Good Writing Is In The Eye Of The Beholder by Prudence Hayes

I will not deny that I don’t handle criticism well, especially in my writing.  Outwardly, I say ‘okay’, but inward there are flames galore and my heart is twisted in knots.  I have a few reviews on Amazon for my book and most are great. There is one, though, that has been chasing me ever since it was posted.  It’s like someone holding a chalkboard in their hands and following me throughout the day dragging their long nails across it.  I try and push it far back in my mind, but it has the strength to pop up and show its appearance at the most inopportune times.  Typically, it’s when I’m writing, which I then, throw my pen across the room and a downward spiral is kick started, during which I tell myself that I suck. Then, I have to talk myself off a ledge and push that bad review to the way back again.  I know; I’m a mess.

During my crisis negotiations with myself, I constantly say that good writing is in the eye of the beholder.  Just because this one person doesn’t like my writing doesn’t mean that it is horrible, it just means he doesn’t like my style.  There have been plenty of books that have been between my hands and I have had to place them right back on the shelf because I couldn’t get through them. We all have different ways in writing. If I wrote like you, I wouldn’t be me and my books would be yours not mine. 

There will be a day when a professional editor will read my books and they will probably have a field day.   I will try and take the constructive criticism in stride, even though I will be fuming inside.  I will take all the editing help that is thrown my way, commas and punctuation are a pain in my a**, but what I refuse to do is eliminate myself from my writing.  I don’t want to disappear in words that aren’t really mine and I don’t want those words to come out the way that they weren’t intended to by me. 

To some, it may be overly wordy and extensively adjective-infused writing and to others it is poetic and beautiful.

To some, it may be stark and bland and to others it is concise and to the point.  It all depends on the beholder of the book.  To each his own, I say to that bad reviewer.
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7 thoughts on “Good Writing Is In The Eye Of The Beholder by Prudence Hayes

  1. I feel the same way about reviews which is why I’ve made a promise to never read another review of my book. Since I’m the author, and therefore God, I’ll decide what I’ll correct, or change in my book, not the readers, editors or even the industry.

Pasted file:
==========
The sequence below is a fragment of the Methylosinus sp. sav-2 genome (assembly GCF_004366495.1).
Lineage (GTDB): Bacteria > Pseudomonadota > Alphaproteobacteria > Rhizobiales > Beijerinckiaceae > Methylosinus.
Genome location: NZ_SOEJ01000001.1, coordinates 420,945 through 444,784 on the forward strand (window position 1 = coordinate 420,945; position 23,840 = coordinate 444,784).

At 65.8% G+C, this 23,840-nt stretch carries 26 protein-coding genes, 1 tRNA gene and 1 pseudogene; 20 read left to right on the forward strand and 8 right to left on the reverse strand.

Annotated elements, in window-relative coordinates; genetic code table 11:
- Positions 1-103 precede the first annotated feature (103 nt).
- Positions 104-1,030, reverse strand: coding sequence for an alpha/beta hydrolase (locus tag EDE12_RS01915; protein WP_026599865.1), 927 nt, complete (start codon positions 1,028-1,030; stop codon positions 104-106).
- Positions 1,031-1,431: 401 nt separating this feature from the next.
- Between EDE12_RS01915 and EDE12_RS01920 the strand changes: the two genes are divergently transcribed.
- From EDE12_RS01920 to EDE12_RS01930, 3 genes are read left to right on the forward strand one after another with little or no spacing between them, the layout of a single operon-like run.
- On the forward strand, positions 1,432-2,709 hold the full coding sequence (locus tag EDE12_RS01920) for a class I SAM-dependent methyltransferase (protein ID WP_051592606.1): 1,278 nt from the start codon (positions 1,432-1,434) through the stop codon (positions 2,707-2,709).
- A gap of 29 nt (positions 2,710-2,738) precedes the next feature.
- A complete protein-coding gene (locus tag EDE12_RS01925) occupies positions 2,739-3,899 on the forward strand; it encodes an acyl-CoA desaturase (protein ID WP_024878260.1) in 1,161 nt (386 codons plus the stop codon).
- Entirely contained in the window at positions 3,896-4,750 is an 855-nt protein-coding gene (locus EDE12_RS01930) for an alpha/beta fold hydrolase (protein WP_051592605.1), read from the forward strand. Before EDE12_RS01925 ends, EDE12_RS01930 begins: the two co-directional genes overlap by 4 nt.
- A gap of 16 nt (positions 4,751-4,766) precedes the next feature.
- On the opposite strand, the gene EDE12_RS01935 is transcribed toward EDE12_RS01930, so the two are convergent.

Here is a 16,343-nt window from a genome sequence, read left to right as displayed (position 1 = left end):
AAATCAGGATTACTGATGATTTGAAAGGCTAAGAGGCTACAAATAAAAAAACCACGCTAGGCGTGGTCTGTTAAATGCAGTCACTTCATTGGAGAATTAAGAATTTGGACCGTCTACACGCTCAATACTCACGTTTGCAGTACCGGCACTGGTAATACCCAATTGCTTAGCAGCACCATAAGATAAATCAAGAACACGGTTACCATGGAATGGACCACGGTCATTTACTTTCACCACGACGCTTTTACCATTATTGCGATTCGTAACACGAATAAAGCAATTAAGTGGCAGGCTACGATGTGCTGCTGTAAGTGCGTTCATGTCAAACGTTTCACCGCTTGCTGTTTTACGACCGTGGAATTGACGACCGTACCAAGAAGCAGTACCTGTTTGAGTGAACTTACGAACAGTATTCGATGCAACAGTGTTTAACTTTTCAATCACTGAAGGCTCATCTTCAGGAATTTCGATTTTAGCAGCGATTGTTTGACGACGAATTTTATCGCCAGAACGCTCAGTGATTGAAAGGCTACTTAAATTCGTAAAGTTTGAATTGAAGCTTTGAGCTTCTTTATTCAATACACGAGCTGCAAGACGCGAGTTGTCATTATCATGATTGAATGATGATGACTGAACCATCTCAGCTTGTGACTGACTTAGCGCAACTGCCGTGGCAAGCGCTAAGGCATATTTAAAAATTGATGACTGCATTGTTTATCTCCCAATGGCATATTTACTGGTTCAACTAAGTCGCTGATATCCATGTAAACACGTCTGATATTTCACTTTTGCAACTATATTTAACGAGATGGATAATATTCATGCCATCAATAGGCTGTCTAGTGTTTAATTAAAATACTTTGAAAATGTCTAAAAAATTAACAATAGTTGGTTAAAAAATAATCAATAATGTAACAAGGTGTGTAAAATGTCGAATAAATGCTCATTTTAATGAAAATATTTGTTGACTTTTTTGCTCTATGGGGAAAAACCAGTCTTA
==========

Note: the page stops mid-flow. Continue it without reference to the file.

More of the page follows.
2. I’m my worst critic. Now and then I surf my book for lines to promote and every time I do, I regret it. There’s hardly a chapter where I don’t see something I think could have been written better. That’s because I’m a much better writer now. Unless we’ve become stagnated, we evolve as writers. So I’ve moved on. I’m writing another book. I’m writing other things as well, including a short story and a screenplay. I’m thankful for every good review and a bit disappointed when a review isn’t glowing, but the fact is as far as writing goes my book is history.

  3. I agree, it is history. Bad reviews make me over analyze everything while writing my new book, but I’m slowly learning to push it out of my mind and truly enjoy the writing experence rather then concentrating on someone else’s opinion.

  4. I take reviews as one persons opinion. If some is going to say it sucks please tell me why –That was bad just pisses me off. Also if one person trashes and burns with out one positive comment –I see red.

  5. Personally, I love ‘extensively adjective-infused’ sentences. Too many plain sentences are B-O-R-I-N-G. And while I agree that each reviewer/editor will have their own opinion about your story, I believe that you either got it or you don’t. Sure, you can learn to be a better story writer and make better sentences, but I don’t think you should EVER give up your flavour. You have to use your own words, otherwise is it really your work? There will always a meanie who had a bad day and took it out on your book. That doesn’t make you a bad writer. In fact, while I hate to use Fifty Shades as an example, it’s the perfect example. The writing just wasn’t very good. Yet I read the entire thing to see what the hoopla was all about. Overall I enjoyed reading it, if only to argue about it. I guess all I’m saying is: brush your shoulders off. If you only have one not so nice review, then you’re either sitting pretty or need to get more controversial people to read it to cause some commotion. Thanks for listening. 🙂

  6. I admit I go overboard sometimes with descriptions and they end up in sentence structures which are too long. What bothers me more than that is lack of editing. I have stopped reading books or, at times, buying or downloading them when I read reviews concerning incorrect spelling, use of grammar and poor editing.

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